Trans-Europe Express – Europe’s door of the desert

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Known as ‘the door of the desert’ on the edge of the Sahara, the Moroccan town of Ouazarzate is home to film studios where historical epics such as Gladiator and Troy are made for Hollywood. Just as epic is the 3,000 hectare solar and wind energy complex at Noor Ouarzazate which has been operational since 2015.

Noor Ouarzazate is Morocco’s flagship renewable energy, its solar projects alone producing over 580MW. It is also a symbol of the energy connection that Europe is seeking to build with Morocco and the region.

“We want to create the conditions to have exchange of green electricity,” said its director Rachid Bayet.

Situated around 2000 metres above sea level and surrounded by the Atlas mountains means that the sun’s strength is strong. The dry and arid conditions mean that the site could not have been used for farming.

The site is only going to get bigger. The Moroccan authorities reckon that they have 50,000 MW of renewable energy capacity available, as they seek to hit their target of increasing their 34.5% share of energy from renewables to 42% in 2020 and a 52% share by 2030.

European funds contributed about 60% of the project cost. The EU and European Investment Bank have financed four of the five solar projects and a wind project at Noor. The German and French development agencies KfW and AfD were the two largest financiers.

Four EU countries – Portugal, Spain, Germany, France – signed a memo with Morocco at the COP 22 in Marrakech to exchange renewable energy. It makes plenty of sense. Electricity market integration between North Africa and Europe could help relieve the challenges of grid congestion.

Morocco is also negotiating partnerships with other African countries.

Desert solar project could power 5 million EU homes

A consortium of clean energy developers has applied for permission to build a gigantic solar power plant on the edge of the Sahara desert, which will be linked to Europe by a number of undersea cables and could power over 5 million homes.

The Moroccan and the European Union electricity grid are already partially interconnected through a subsea cable between Morocco and Spain that has been in place since 1997. On Thursday (22 November), Morocco and Portugal announced that they would launch a call for tenders on a $686 million undersea 250km electricity cable connecting the two countries. They hope that the connection will be operational before 2030.

“The flow will go in both directions depending on our needs,” said Portuguese Secretary of State for Energy Joao Galamba.

He added that after the launch of the project, “Portugal will export a little bit more than Morocco but after a few years it will be the opposite”. In other words, the days when African solar, hydro and wind energy is powering Europe are still some way away.

One of the main reasons why development is slow is that the climate finance needed for other projects of equal ambition to Ouarzazate is lacking. Ouarzazate has benefited from over €2 billion of investment.

Rachel Kyte, the Special Representative of the United Nations Secretary-General for Sustainable Energy for All, told EURACTIV that $52 billion of investment is needed each year, but just over $30 billion is currently contracted.

On 3 December, energy ministers will gather in Poland’s Katowice for the COP 24 summit. One of their main challenges must be to match rhetoric on climate finance with more cash.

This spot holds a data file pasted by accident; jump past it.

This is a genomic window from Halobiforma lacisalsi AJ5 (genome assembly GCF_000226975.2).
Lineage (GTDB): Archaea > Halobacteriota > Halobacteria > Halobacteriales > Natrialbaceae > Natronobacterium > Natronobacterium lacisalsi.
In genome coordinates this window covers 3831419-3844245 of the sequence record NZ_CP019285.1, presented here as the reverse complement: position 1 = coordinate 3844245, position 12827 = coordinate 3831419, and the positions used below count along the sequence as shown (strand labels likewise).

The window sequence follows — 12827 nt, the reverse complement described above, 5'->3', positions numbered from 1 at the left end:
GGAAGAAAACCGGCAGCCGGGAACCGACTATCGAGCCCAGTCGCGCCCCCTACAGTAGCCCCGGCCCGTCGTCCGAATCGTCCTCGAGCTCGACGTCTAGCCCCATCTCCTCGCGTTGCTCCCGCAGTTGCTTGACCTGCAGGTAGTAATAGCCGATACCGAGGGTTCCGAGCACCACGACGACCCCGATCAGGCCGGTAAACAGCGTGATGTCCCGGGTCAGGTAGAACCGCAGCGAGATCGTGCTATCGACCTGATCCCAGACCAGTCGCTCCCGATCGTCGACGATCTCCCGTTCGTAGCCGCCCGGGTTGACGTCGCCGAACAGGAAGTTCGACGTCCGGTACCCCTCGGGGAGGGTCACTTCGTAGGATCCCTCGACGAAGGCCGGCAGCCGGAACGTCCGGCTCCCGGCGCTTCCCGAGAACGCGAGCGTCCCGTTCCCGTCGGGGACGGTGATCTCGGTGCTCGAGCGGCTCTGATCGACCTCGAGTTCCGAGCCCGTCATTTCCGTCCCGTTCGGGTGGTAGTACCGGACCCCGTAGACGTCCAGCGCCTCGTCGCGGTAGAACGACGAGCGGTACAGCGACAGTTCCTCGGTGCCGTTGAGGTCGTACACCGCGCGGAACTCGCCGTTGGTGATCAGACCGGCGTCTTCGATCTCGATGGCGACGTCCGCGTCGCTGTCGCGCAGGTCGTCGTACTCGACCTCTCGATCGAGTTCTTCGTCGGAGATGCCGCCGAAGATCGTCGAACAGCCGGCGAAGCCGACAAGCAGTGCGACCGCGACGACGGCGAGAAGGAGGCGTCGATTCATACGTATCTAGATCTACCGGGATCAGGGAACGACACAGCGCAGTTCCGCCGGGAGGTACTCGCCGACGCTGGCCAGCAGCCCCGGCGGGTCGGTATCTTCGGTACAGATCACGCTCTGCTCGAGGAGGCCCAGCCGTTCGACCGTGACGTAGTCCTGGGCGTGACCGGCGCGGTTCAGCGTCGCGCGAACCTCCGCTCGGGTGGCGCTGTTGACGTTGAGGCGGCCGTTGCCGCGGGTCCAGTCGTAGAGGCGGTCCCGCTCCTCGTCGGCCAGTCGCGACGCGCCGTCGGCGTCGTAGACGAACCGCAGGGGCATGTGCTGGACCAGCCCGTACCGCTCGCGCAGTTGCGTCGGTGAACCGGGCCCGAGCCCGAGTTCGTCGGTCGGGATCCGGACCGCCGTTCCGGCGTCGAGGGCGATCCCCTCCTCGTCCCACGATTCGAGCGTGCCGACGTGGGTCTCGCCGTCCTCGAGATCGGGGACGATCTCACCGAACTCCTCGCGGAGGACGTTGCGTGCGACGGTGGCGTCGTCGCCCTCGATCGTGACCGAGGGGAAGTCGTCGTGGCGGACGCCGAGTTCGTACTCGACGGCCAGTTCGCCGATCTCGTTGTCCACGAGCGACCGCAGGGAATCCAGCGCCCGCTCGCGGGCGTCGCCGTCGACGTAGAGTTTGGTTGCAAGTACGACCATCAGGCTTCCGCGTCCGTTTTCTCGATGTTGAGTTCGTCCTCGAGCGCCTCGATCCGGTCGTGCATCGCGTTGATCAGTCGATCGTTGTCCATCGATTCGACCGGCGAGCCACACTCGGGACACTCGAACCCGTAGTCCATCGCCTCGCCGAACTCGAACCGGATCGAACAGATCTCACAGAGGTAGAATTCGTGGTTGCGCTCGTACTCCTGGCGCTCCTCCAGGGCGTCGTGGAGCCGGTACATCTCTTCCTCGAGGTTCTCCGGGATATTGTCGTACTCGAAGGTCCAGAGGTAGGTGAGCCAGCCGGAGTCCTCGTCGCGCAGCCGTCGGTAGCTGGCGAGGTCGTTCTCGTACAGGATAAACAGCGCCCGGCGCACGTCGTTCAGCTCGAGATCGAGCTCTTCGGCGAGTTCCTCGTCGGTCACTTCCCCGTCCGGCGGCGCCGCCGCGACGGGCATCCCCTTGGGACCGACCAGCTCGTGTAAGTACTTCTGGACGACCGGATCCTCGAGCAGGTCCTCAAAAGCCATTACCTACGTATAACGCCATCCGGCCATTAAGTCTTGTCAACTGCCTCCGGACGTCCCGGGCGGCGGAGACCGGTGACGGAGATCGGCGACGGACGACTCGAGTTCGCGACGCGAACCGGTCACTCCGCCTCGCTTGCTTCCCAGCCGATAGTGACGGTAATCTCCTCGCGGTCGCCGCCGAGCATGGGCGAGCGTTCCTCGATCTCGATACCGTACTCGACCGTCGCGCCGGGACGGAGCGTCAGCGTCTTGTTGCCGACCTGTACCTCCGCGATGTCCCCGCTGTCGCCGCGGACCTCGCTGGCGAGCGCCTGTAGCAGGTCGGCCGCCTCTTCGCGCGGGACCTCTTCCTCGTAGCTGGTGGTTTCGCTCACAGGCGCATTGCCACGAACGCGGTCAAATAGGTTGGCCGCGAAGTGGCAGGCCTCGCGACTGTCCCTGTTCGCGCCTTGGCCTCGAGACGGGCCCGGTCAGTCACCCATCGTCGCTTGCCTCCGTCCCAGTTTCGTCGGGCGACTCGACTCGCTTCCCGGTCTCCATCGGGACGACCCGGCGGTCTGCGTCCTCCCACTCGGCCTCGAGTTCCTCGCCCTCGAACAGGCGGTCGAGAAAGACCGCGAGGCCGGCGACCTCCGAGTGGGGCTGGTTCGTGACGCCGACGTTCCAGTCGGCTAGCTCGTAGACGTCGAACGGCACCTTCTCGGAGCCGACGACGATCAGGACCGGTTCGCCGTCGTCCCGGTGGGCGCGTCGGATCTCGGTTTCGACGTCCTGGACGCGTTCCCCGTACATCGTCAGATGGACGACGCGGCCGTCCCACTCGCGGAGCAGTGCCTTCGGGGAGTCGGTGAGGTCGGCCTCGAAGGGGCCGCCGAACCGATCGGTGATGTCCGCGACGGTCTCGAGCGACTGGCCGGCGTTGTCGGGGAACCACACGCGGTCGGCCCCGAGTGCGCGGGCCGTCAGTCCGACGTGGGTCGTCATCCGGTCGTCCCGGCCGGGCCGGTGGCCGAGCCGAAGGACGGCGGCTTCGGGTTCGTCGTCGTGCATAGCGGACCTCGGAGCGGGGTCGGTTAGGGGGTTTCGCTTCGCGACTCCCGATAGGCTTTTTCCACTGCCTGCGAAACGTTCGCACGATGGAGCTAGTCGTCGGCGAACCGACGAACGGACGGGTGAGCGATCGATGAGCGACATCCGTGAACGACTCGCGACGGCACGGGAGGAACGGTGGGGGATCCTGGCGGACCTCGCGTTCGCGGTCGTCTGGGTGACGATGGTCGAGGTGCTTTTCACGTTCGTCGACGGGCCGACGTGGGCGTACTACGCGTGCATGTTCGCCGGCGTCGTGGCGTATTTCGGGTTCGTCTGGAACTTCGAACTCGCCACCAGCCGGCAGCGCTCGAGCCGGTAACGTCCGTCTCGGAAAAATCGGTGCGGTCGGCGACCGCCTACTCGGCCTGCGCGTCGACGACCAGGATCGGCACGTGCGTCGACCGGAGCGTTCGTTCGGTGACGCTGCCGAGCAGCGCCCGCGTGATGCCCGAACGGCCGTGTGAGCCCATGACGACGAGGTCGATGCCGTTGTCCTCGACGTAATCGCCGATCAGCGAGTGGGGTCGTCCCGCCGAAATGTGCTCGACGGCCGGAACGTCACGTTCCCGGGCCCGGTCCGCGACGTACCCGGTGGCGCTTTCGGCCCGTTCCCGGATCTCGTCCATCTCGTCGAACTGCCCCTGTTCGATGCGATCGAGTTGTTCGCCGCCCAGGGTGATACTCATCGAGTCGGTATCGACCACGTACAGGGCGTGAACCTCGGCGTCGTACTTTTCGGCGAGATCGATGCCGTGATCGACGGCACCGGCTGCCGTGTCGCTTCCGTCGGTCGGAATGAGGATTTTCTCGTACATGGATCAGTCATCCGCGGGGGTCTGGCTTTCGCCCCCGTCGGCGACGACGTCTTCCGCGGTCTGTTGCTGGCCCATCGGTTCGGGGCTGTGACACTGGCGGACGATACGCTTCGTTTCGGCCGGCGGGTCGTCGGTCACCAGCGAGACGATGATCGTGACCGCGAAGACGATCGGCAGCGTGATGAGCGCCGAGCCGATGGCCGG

“There have been lots of plans and big promises, but it has been very slow and plagued by political problems,” Kyte told EURACTIV.

“If this is not business as usual, why are DFIs still behaving as if its business as usual?”

The Inside Track

By Alexandra Brzozowski

Spanish grievances. Spain wants to negotiate directly with London on all issues related to Gibraltar, Madrid is not amused about the Brexit negotiations and has eleventh-hour objections.

Within grasp. All eyes in the UK are on the Sunday Brexit summit now as British PM Theresa May is hoping to strike “the right deal for the UK.”

Treaty change? France’s Emmanuel Macron has escaped protests over fuel prices and tumbling approval ratings at home with a series of state visits that placed Europe at the centre of attention.

Constitutional debate. German Chancellor Merkel’s would-be successor sparked uproar by questioning Germany’s constitutional guarantee of asylum.

Rowing back. Poland’s ruling party rushed a legislative amendment through parliament reversing changes to the Supreme Court that Brussels had condemned as undemocratic.

Forest slump. Poland is hosting next month’s COP24 summit and has now called on the world to plant more forests to combat climate change.

Budget battle. Italy’s revised budget ‘did not dispel concerns’ and did not get the Commission’s blessing, raising the likelihood of an excessive deficit procedure against Rome.

Low absorption. The use of EU funds is one of the biggest victims of the state budget rebalancing in Croatia.

Government reshuffle. The uproar in Romania’s political scene continues, but the country’s president said that no change of ministers will be made until 1 December.

Interpol games. The rejection of Kosovo’s Interpol membership application was a success of Serbia, “a small, defiant and proud country”, Serbian President Aleksandar Vučić said.

Emission cut. The Dutch government is taking its fight against a landmark climate change verdict to the Supreme Court.

Isotopical. Europe’s nuclear lobby is concerned that the EU is turning its back on atom-smashing and reveals that Germany’s future approach will be all-important.

Views are the author’s

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